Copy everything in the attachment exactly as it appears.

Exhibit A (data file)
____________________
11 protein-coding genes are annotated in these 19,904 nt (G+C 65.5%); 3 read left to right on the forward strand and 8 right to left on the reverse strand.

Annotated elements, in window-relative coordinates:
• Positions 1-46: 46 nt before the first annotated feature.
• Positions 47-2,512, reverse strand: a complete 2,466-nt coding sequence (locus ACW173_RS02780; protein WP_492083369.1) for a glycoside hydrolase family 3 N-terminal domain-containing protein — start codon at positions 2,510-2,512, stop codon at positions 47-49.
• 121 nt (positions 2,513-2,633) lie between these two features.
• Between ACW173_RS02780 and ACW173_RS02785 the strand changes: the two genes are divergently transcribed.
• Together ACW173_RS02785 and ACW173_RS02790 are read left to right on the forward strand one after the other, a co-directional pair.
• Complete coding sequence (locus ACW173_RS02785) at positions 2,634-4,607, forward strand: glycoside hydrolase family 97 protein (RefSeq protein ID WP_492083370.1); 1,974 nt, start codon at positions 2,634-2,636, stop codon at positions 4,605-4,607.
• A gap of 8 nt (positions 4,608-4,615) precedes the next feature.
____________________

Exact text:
11 protein-coding genes are annotated in these 19,904 nt (G+C 65.5%); 3 read left to right on the forward strand and 8 right to left on the reverse strand.

Annotated elements, in window-relative coordinates:
• Positions 1-46: 46 nt before the first annotated feature.
• Positions 47-2,512, reverse strand: a complete 2,466-nt coding sequence (locus ACW173_RS02780; protein WP_492083369.1) for a glycoside hydrolase family 3 N-terminal domain-containing protein — start codon at positions 2,510-2,512, stop codon at positions 47-49.
• 121 nt (positions 2,513-2,633) lie between these two features.
• Between ACW173_RS02780 and ACW173_RS02785 the strand changes: the two genes are divergently transcribed.
• Together ACW173_RS02785 and ACW173_RS02790 are read left to right on the forward strand one after the other, a co-directional pair.
• Complete coding sequence (locus ACW173_RS02785) at positions 2,634-4,607, forward strand: glycoside hydrolase family 97 protein (RefSeq protein ID WP_492083370.1); 1,974 nt, start codon at positions 2,634-2,636, stop codon at positions 4,605-4,607.
• A gap of 8 nt (positions 4,608-4,615) precedes the next feature.